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We've all seen how profoundly the Internet has disrupted industries such as music, travel and even florists. But what's easy to miss is that it's not even close to finished yet. In fact, the Internet's impact is just getting started in most other industries. And it's also revolutionizing business practices across all industries.

One of these is marketing. Yet most companies have no idea of how big a change digital is bringing, and they certainly aren't prepared for what's coming.

As with any such change however, there are opportunities as well as threats. The companies that are aware of the transition and find ways to use it to their advantage will be the net beneficiaries. Those that do not are likely to slowly fade into obscurity.

No Longer the Heart of the Action

For the vast majority of us, we've always defined marketing as the media we buy in order to gain awareness and exposure. I may buy newspaper, radio, magazine or even paid-search ads. Alternatively, I may pay to set up a booth at a trade show. The reality is, I'm paying a fee for exposure for a finite period of time. When I stop paying, my marketing is discontinued. So, in essence, we've been conditioned to think of marketing in terms of campaigns with finite time spans.

But the Internet is changing all of this. And for most of us, it's changing it for the better. Imagine marketing campaigns with an almost infinite work life—ones that never stop working for you. This is the new reality for companies that adapt to the new system, and there is a distinct advantage if you're an early mover.

Have I piqued your interest yet? Let me explain in more detail. Think of the new world of marketing in terms of three concepts:

Paid media: This is our traditional view of media. It's media we pay for, and when we stop paying, the ads stop.

Earned media: This is media attention that we earn, generally in the form of press coverage or word of mouth. If someone feels very strongly about the quality of our products or services, or a particular piece of content or news, they may share it. In these cases, we as as a company have "earned" the attention.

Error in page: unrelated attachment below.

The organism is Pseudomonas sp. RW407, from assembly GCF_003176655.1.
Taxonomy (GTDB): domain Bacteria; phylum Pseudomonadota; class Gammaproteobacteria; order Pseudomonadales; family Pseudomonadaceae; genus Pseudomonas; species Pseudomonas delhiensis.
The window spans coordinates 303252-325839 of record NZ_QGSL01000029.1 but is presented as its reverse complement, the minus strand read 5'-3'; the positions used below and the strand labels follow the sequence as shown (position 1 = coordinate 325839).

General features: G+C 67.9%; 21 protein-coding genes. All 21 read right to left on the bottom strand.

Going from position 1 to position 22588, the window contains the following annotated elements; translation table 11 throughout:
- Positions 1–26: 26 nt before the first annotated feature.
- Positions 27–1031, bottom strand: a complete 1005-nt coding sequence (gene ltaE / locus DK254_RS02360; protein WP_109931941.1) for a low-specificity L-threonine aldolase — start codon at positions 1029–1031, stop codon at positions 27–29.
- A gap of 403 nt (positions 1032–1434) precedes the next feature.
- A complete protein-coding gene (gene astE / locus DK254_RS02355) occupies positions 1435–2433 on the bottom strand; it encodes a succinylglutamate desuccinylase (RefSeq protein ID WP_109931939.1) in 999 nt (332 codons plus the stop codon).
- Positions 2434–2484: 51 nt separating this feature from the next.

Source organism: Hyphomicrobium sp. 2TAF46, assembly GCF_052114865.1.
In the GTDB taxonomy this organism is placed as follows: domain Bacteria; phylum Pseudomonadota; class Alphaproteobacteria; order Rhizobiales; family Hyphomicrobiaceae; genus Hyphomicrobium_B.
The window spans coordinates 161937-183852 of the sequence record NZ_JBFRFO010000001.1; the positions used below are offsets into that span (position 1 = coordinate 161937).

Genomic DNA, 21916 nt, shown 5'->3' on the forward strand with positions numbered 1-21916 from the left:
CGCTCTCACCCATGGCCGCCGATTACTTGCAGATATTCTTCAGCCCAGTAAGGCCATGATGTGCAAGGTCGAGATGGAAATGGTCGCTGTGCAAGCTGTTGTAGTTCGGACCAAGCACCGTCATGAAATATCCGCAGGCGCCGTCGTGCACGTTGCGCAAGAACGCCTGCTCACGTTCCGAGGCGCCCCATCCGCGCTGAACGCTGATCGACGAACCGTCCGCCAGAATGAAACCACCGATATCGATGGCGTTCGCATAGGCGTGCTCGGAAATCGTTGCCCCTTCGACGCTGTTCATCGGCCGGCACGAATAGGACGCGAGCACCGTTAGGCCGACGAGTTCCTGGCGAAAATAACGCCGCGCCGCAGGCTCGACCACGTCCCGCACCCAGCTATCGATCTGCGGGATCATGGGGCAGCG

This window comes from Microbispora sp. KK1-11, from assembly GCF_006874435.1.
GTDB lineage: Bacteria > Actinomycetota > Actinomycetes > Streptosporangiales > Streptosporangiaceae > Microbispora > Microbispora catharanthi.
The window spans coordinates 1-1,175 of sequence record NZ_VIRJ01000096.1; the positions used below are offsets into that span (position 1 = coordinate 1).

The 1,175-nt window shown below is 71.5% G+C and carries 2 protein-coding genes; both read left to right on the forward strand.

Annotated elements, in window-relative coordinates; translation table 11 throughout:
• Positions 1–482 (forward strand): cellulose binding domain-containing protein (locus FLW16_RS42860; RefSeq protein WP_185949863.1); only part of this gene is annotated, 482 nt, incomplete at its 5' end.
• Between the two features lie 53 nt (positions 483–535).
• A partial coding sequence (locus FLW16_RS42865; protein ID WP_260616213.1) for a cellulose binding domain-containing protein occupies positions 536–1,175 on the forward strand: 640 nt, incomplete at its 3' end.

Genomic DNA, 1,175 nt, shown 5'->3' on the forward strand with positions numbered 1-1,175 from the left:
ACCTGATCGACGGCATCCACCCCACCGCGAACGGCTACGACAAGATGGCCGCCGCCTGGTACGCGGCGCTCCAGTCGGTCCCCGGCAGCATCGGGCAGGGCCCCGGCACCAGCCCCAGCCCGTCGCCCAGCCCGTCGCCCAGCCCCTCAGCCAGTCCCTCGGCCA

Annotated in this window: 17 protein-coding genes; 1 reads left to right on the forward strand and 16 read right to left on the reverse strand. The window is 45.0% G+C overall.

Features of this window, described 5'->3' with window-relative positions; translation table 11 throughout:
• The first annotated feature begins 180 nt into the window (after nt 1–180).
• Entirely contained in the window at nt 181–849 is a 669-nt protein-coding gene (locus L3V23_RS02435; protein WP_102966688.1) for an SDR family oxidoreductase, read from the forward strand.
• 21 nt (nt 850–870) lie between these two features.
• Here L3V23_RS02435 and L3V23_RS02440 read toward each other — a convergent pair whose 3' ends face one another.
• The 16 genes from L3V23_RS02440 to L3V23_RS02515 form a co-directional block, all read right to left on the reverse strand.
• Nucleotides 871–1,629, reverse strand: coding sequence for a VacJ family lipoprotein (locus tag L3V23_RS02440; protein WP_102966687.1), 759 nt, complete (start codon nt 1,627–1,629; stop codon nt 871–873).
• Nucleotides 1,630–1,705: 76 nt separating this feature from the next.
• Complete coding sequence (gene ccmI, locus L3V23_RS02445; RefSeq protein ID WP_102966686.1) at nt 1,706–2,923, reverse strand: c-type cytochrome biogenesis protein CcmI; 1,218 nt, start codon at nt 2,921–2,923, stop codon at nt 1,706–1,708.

Owned media: As a result of the internet and social media, we now have our own publishing platforms that we control, such as an email list, blog, Facebook page or Twitter profile. In essence, we can build our own media and circulation by building out our owned media list. For example, if I have an email list of 100,000 (of prospects who have opted in, not a list I've purchased), that's more than the circulation of many small-city newspapers. Even better, the people on this list have prequalified themselves as being interested. This was not possible just 15 years ago, unless you were willing to do direct mailings, which are terrifically expensive.

The Advantages of the New Media Mix

For most companies, the old, pre-Internet marketing mix largely consisted of paid media, with very little earned media and little or no owned media. Today, those companies that are in the know are rapidly building out their owned media circulations, by exchanging content for email addresses or Facebook and Twitter likes.

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